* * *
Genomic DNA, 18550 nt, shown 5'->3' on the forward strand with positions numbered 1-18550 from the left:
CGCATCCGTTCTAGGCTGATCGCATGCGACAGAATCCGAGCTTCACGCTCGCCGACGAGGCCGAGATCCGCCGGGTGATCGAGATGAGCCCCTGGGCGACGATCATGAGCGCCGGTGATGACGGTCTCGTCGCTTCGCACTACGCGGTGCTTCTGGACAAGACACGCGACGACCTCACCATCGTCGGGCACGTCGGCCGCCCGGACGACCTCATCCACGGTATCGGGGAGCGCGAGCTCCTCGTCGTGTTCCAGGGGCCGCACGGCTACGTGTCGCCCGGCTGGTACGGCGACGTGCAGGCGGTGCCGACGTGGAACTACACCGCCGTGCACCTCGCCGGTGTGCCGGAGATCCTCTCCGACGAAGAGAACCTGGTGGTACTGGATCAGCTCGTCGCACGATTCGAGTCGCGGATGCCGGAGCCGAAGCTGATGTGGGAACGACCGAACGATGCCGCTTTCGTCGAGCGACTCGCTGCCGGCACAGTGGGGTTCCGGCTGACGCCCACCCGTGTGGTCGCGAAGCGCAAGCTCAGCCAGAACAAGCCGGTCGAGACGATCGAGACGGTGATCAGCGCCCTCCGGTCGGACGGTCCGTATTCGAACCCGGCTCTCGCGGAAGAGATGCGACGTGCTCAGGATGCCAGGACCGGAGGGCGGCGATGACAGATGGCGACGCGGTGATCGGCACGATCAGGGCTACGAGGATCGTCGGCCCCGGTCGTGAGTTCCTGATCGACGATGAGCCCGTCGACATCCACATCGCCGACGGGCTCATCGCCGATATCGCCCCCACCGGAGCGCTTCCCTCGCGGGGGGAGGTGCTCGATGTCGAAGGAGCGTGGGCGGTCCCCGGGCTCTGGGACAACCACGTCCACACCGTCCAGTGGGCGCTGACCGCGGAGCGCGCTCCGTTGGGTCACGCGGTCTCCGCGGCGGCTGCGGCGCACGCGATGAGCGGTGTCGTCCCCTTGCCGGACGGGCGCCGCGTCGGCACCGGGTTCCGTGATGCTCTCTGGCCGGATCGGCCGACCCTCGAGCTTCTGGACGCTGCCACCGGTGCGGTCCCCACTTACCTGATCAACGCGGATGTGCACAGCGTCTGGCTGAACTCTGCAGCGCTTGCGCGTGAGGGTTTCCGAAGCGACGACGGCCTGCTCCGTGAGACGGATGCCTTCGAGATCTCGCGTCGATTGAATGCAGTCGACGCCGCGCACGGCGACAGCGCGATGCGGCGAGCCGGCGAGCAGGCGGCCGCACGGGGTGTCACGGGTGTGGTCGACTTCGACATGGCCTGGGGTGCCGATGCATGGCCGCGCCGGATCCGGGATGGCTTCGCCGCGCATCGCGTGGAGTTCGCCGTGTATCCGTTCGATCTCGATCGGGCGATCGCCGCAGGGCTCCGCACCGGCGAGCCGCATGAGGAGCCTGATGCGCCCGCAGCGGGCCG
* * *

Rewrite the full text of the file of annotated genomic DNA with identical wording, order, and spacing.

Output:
Genomic DNA, 18550 nt, shown 5'->3' on the forward strand with positions numbered 1-18550 from the left:
CGCATCCGTTCTAGGCTGATCGCATGCGACAGAATCCGAGCTTCACGCTCGCCGACGAGGCCGAGATCCGCCGGGTGATCGAGATGAGCCCCTGGGCGACGATCATGAGCGCCGGTGATGACGGTCTCGTCGCTTCGCACTACGCGGTGCTTCTGGACAAGACACGCGACGACCTCACCATCGTCGGGCACGTCGGCCGCCCGGACGACCTCATCCACGGTATCGGGGAGCGCGAGCTCCTCGTCGTGTTCCAGGGGCCGCACGGCTACGTGTCGCCCGGCTGGTACGGCGACGTGCAGGCGGTGCCGACGTGGAACTACACCGCCGTGCACCTCGCCGGTGTGCCGGAGATCCTCTCCGACGAAGAGAACCTGGTGGTACTGGATCAGCTCGTCGCACGATTCGAGTCGCGGATGCCGGAGCCGAAGCTGATGTGGGAACGACCGAACGATGCCGCTTTCGTCGAGCGACTCGCTGCCGGCACAGTGGGGTTCCGGCTGACGCCCACCCGTGTGGTCGCGAAGCGCAAGCTCAGCCAGAACAAGCCGGTCGAGACGATCGAGACGGTGATCAGCGCCCTCCGGTCGGACGGTCCGTATTCGAACCCGGCTCTCGCGGAAGAGATGCGACGTGCTCAGGATGCCAGGACCGGAGGGCGGCGATGACAGATGGCGACGCGGTGATCGGCACGATCAGGGCTACGAGGATCGTCGGCCCCGGTCGTGAGTTCCTGATCGACGATGAGCCCGTCGACATCCACATCGCCGACGGGCTCATCGCCGATATCGCCCCCACCGGAGCGCTTCCCTCGCGGGGGGAGGTGCTCGATGTCGAAGGAGCGTGGGCGGTCCCCGGGCTCTGGGACAACCACGTCCACACCGTCCAGTGGGCGCTGACCGCGGAGCGCGCTCCGTTGGGTCACGCGGTCTCCGCGGCGGCTGCGGCGCACGCGATGAGCGGTGTCGTCCCCTTGCCGGACGGGCGCCGCGTCGGCACCGGGTTCCGTGATGCTCTCTGGCCGGATCGGCCGACCCTCGAGCTTCTGGACGCTGCCACCGGTGCGGTCCCCACTTACCTGATCAACGCGGATGTGCACAGCGTCTGGCTGAACTCTGCAGCGCTTGCGCGTGAGGGTTTCCGAAGCGACGACGGCCTGCTCCGTGAGACGGATGCCTTCGAGATCTCGCGTCGATTGAATGCAGTCGACGCCGCGCACGGCGACAGCGCGATGCGGCGAGCCGGCGAGCAGGCGGCCGCACGGGGTGTCACGGGTGTGGTCGACTTCGACATGGCCTGGGGTGCCGATGCATGGCCGCGCCGGATCCGGGATGGCTTCGCCGCGCATCGCGTGGAGTTCGCCGTGTATCCGTTCGATCTCGATCGGGCGATCGCCGCAGGGCTCCGCACCGGCGAGCCGCATGAGGAGCCTGATGCGCCCGCAGCGGGCCG